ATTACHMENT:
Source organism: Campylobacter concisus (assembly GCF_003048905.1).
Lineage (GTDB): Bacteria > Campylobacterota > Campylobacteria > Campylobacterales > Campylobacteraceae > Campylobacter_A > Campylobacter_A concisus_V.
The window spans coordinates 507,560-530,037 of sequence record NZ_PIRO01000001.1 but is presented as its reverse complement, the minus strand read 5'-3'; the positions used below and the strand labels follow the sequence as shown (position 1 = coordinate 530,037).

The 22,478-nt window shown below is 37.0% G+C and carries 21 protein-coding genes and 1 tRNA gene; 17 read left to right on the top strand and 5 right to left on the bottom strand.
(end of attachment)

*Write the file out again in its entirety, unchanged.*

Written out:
Source organism: Campylobacter concisus (assembly GCF_003048905.1).
Lineage (GTDB): Bacteria > Campylobacterota > Campylobacteria > Campylobacterales > Campylobacteraceae > Campylobacter_A > Campylobacter_A concisus_V.
The window spans coordinates 507,560-530,037 of sequence record NZ_PIRO01000001.1 but is presented as its reverse complement, the minus strand read 5'-3'; the positions used below and the strand labels follow the sequence as shown (position 1 = coordinate 530,037).

The 22,478-nt window shown below is 37.0% G+C and carries 21 protein-coding genes and 1 tRNA gene; 17 read left to right on the top strand and 5 right to left on the bottom strand.